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Top Challenges for Latinos in California

This data brief, produced by the UCLA Latino Policy and Politics Institute research team, provides detailed information on California’s Latino population using the 2015-19 American Community Survey data.


1. Latinos are the largest racial and ethnic group in California at 39.0% of the population (Figure 1). This is double the national share of Latinos (18% of the U.S. population).

Figure 1: California Population by Race and Ethnicity, 2019

Source: LPPI analysis of 2015-2019 5-Year American Community Survey public use microdata.


2. Latinos in California are young. With a median age of 29, the Latino population skews significantly younger than Californians overall (36). Almost 20% of Latinos are under the age of 10—compared with 15% of California’s population—while just 10% of Latinos are aged 61 and older (vs. 18% overall). California Latinos are on-par with Latinos nationally, who are 29 years old on average.


3. Latino ancestries in California reflect the state’s history. The five largest ancestry groups include Mexicans (83%), Salvadorans (5%), Guatemalans (3%), South Americans (2%), and Puerto Ricans (1%).


4. California’s Latinos have lower levels of educational attainment compared to the state average and to Latinos nationally. In California, 35% of Latinos in CA did not complete high school, compared to just 17% of the state overall and 30% of U.S. Latinos. Across Latino sub-groups, almost half of Guatemalans and Hondurans in CA did not complete high school.


5. Latinas have higher educational attainment than Latino men (Figure 2)More Latinas have completed an associate degree or higher (21%) compared to Latinos (17%).

Figure 2: Population with an Associate Degree or More by Race, Ethnicity, and Gender, 2019 

Source: LPPI analysis of 2015-2019 5-Year American Community Survey public use microdata.


6. In California, Latinos are more likely than others to be uninsured. 13% of Latinos are uninsured, compared to just 8% of the state overall. However, California Latinos are more likely to have any insurance relative to U.S. Latinos (18% uninsured). Children are also less likely to be uninsured than adults: only 4% of Latino children are uninsured (vs. 3% for all children statewide). Non-citizen Latinos are particularly vulnerable: almost a third of non-citizen Latinos had no form of insurance.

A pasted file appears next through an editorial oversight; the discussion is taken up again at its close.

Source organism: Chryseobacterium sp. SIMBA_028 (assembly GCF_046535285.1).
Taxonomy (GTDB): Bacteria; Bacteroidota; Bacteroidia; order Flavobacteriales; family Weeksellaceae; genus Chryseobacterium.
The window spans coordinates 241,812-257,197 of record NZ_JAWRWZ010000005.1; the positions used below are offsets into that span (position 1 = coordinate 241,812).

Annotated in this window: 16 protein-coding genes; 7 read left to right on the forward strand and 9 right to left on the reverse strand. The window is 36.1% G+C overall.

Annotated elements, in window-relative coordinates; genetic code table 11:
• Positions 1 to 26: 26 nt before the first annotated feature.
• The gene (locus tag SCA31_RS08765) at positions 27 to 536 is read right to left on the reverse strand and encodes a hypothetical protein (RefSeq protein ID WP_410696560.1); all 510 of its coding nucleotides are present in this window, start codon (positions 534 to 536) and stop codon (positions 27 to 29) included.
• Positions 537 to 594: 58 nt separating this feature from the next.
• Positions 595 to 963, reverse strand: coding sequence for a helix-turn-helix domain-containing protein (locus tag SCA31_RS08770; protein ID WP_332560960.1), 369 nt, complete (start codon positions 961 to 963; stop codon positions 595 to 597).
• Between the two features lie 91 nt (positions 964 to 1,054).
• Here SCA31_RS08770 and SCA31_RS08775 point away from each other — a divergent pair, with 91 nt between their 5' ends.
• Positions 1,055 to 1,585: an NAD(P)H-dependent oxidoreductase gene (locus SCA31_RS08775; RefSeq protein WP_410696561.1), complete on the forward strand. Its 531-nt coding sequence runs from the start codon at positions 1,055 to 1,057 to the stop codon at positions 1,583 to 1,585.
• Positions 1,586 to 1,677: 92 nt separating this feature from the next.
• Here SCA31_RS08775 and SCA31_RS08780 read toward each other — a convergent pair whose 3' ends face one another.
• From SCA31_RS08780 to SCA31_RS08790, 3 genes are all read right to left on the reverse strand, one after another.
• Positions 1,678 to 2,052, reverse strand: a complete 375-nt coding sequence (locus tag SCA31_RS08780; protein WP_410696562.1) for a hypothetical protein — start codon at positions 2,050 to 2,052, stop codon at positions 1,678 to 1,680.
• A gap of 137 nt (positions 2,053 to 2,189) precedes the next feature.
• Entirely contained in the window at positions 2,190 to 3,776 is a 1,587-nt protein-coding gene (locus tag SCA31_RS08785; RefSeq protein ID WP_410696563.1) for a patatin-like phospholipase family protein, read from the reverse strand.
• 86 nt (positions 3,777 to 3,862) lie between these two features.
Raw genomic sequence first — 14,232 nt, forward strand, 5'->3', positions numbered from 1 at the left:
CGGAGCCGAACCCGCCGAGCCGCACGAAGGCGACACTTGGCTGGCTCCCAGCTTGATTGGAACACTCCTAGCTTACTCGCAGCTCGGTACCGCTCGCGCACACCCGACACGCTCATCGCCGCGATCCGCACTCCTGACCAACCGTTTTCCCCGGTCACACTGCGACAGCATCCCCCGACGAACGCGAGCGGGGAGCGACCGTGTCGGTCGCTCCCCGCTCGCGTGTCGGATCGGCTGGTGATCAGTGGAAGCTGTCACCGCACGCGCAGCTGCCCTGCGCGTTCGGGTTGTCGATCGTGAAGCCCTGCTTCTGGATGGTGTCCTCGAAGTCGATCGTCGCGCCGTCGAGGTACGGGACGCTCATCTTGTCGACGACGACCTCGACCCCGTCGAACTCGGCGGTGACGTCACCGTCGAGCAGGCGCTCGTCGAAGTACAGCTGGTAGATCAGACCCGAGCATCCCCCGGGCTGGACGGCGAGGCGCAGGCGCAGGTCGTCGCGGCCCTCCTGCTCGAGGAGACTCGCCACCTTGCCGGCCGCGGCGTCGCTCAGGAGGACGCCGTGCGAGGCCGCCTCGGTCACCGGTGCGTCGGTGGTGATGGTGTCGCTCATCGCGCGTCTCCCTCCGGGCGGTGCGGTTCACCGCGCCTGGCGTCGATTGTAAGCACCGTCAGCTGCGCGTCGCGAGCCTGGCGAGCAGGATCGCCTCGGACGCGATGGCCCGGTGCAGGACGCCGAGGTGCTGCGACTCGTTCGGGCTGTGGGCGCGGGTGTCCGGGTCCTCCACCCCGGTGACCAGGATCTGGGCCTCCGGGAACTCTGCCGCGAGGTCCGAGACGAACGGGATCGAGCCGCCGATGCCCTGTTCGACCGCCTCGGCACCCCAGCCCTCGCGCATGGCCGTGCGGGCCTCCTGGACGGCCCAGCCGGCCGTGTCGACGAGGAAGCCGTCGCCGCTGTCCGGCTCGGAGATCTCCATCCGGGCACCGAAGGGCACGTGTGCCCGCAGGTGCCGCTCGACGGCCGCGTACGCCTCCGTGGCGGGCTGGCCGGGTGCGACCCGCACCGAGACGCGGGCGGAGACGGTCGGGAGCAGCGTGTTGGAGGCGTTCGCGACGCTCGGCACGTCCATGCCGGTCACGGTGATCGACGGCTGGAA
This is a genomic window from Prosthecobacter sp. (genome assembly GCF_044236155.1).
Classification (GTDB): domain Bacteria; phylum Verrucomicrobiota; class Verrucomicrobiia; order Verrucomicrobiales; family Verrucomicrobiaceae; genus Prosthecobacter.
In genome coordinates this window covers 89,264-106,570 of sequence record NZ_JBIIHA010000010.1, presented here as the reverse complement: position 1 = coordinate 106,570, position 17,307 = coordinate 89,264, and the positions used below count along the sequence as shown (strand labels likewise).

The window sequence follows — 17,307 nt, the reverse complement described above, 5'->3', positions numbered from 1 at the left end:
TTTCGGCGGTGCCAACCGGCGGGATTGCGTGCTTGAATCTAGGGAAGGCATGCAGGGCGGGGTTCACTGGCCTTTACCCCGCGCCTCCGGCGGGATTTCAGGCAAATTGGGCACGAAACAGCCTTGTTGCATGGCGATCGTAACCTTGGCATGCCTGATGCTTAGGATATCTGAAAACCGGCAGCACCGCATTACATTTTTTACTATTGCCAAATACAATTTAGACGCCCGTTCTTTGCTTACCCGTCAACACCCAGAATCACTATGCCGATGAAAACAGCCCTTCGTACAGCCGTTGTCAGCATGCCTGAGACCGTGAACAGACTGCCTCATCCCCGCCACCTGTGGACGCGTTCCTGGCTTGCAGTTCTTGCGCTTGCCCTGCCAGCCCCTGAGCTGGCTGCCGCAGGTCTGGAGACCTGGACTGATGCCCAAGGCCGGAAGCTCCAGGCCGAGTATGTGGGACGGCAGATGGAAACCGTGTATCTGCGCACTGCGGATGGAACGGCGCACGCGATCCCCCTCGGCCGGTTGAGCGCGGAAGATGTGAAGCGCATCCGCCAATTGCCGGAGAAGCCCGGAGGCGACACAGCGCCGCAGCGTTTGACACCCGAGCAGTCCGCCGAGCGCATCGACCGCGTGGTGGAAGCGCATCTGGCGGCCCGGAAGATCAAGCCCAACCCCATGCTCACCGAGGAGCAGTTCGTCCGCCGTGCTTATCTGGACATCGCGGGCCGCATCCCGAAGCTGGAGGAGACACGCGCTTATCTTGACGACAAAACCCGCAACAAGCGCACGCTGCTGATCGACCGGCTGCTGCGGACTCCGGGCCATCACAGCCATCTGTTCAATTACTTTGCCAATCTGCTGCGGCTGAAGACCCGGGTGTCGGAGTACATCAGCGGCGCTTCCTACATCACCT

7. Roughly 2 in 5 Latinos are covered by Medicaid, while 3 in 5 Latino children are covered by Medicaid. Both Latino adults and children are the most likely to be covered by Medicaid relative to the state average. 27% of all Californians and 43% of children are covered by Medicaid. 


8. Latino men are more likely to participate in the workforce than men of all other race groups (Figure 3). Latinos hold the highest labor force participation rate at 77% (vs. 70% for all men).

Figure 3: Labor Force Participation Rates for Men by Race and Ethnicity, 2019

Source: LPPI analysis of 2015-2019 5-Year American Community Survey public use microdata.


9. Latinas have the second-highest workforce participation rate among women. At 59%, Latinas’ participation rate is second only to Black Women at 60% (58% for all women).

Figure 4: Labor Force Participation Rates for Women by Race and Ethnicity, 2019

Source: LPPI analysis of 2015-2019 5-Year American Community Survey public use microdata.


10. Latino median household incomes are lower than the state average. In 2019, Latinos’ incomes were $58,000. This is $16,000 below the state median income and almost $30,000 less than white Californians. However, California Latinos have higher incomes relative to U.S. Latinos ($52,000). Among the various Latino origin groups, Hondurans have the lowest incomes and are the most likely to live in poverty.


11. Despite Latinos’ high workforce participation rates, they are likely to live in poverty. In California, 17% of Latino households live below the federal poverty line, 4 percentage points above the state average (13%). California Latinos are also less likely to live below the poverty line compared to U.S. Latinos (17% vs. 19%). Similarly, one in four Latino children lives in poverty, a rate significantly higher than for children overall (one in five statewide).


12. Less than half of Latinos own their home. At a 43% homeownership rate, fewer Latino households own their home in California compared to 63% of white households and 59% of AAPI households. Black households are the least likely to own their homes at 35%. California Latinos are also less likely to own their homes relative to the U.S. Latino population (47%).


13. Latinos had the second-lowest median home values among major racial groups. Latino home values are only $375,000, $125,000 lower than the state median home value (Figure 5). Only Native American households have lower median home values ($300,000). 

Figure 5: California Median Home Values by Race and Ethnicity, 2019

Source: LPPI analysis of 2015-2019 5-Year American Community Survey public use microdata.


14. Most Latinos (59%) in California are housing cost-burdened, meaning they spend more than 30% of their income on housing. In comparison, only 55% of households are housing cost-burdened. 


15. Almost one in five Latino households is overcrowded in California, more than double the rate for the state overall (8%), and Latino children are the most likely to live in an overcrowded household (40%) among the major racial groups. Latino children are 4 times more likely than white children to live in overcrowded households. 

This work was made possible by the generous support of the W.K. Kellogg Foundation and Casey Family Programs. Photo by Paul Hanaoka on Unsplash.

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